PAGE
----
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How to make an elevated arm sling

Updated July 20, 2017

An elevated arm sling is a special sleeve that holds your injured arm in fixed position. The elevation of the arm in the sling promotes the healthy flow of blood through the arm which helps the injury repair itself as quickly as possible. Instead of buying an elevated arm sling from a chemists or medical supply shop, you can easily make your own from scratch using a simple medical bandage and some simple folding techniques.

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  1. Spread out the triangular bandage so the short sides are pointing downward. The longest straight side should be running horizontally on the upper side of the triangle.

  2. Tie the bottom point into a small knot. This will create a small pocket on the bottom of the bandage which will hold your elbow while it is held in the sling.

  3. Lay the bandage across your body so the knotted point is toward the injured arm and the higher point is draped over the uninjured side shoulder. So if you hurt your left arm, the knot should be pointing to the left with the upper half of the bandage draped over your right shoulder.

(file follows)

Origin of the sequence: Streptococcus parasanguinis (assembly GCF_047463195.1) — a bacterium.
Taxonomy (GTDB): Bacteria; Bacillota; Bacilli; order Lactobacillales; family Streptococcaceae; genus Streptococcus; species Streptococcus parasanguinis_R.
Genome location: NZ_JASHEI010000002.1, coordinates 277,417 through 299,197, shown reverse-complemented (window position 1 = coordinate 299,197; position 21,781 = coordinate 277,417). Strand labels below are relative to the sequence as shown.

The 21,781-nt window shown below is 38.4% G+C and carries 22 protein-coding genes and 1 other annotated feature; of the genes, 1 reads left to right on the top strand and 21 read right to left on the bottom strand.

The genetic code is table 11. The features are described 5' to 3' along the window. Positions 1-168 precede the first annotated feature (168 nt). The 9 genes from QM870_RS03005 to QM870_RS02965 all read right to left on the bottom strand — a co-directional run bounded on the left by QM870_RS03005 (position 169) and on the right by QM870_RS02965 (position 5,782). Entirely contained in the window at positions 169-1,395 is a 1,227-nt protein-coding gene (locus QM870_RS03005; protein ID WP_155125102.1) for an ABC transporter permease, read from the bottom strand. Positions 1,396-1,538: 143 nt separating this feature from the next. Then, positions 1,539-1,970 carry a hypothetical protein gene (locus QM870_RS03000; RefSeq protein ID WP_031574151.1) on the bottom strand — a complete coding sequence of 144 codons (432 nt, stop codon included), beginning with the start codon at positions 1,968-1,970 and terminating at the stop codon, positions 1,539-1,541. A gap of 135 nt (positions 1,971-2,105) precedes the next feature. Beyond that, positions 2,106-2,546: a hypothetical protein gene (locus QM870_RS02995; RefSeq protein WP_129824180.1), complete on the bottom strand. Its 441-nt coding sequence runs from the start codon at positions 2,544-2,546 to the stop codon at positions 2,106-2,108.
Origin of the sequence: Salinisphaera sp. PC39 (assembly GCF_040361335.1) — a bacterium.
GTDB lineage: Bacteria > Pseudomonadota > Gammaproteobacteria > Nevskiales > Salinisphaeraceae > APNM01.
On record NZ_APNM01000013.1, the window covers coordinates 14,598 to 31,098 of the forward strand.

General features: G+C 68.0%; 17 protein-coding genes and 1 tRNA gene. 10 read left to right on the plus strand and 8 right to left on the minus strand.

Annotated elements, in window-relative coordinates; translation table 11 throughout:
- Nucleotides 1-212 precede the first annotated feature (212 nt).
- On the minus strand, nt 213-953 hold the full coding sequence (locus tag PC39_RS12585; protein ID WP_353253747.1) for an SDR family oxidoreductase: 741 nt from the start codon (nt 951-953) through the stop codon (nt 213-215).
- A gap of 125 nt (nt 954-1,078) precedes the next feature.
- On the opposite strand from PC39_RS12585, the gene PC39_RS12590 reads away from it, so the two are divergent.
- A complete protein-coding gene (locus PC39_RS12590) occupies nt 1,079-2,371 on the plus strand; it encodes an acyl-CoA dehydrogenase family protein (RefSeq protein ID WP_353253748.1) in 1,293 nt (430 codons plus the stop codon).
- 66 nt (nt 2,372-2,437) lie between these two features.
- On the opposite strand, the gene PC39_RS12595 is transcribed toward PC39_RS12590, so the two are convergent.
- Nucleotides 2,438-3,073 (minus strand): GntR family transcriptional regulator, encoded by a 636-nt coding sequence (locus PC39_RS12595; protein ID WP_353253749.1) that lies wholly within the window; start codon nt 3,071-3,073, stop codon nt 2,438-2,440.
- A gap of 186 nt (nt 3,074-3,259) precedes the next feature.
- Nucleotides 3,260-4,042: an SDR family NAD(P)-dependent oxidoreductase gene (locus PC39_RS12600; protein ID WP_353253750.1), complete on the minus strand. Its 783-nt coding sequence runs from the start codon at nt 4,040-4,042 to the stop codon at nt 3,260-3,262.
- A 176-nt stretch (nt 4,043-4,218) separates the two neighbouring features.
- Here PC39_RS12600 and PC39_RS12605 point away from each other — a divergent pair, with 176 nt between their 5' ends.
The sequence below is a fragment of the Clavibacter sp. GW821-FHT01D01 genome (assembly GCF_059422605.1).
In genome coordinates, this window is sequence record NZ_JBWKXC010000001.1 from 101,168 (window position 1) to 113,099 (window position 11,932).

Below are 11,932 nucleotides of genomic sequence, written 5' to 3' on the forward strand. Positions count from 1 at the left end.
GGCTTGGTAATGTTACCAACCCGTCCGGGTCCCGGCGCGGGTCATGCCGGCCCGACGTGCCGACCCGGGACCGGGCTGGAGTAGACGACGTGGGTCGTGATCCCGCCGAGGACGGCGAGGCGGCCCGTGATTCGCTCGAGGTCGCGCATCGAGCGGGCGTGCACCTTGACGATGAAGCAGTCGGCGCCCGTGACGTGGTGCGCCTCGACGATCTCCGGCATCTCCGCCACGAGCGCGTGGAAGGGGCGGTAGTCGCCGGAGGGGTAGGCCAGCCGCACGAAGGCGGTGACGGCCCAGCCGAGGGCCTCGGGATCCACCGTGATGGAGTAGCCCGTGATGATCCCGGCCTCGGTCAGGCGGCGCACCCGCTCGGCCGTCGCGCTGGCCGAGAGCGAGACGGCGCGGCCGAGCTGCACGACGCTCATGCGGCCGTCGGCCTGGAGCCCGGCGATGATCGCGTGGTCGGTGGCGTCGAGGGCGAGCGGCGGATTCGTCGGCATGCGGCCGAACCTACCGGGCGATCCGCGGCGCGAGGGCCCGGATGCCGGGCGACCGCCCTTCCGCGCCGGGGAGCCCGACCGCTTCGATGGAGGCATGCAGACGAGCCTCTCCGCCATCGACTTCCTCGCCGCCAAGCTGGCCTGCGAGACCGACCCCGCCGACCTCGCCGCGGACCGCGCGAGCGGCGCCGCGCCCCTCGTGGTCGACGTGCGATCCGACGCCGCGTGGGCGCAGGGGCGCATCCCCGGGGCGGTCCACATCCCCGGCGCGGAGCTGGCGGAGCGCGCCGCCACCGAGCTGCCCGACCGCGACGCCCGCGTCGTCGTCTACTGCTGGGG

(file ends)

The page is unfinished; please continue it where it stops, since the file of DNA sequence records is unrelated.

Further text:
4. Hold your arm so it is bent at the elbow and your lower arm is horizontally placed across your torso. Slip the knotted corner over you elbow so the elbow is resting in the pocket.

  5. Lift the lower half of the sling up and bring the point over your injured side shoulder. The two points of the bandage should now be draped over your shoulders.

  6. Adjust your arm to ensure it is elevated properly and then tie the two points into a knot at the side of your neck. Once the sling is tied in this way you can slip it on and off over your head without untying it.

  7. Tip

    You can cut a large triangle of a soft material like cotton if you can't find a triangular bandage.


    Don't tie the sling so tight that it digs into your neck or you could develop sores.

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Things You'll Need

  • Triangular bandage

About the Author

Sherry Feder

Based in New Hope, Penn., Sherry Feder has been writing computer-related articles since 1987. Her work has appeared in “Inc.” and “Business 2.0” magazines and online at Wired. Feder received the John Goldenberg Award in 2006. She holds a Bachelor of Science in management information systems from the University of Central Florida.

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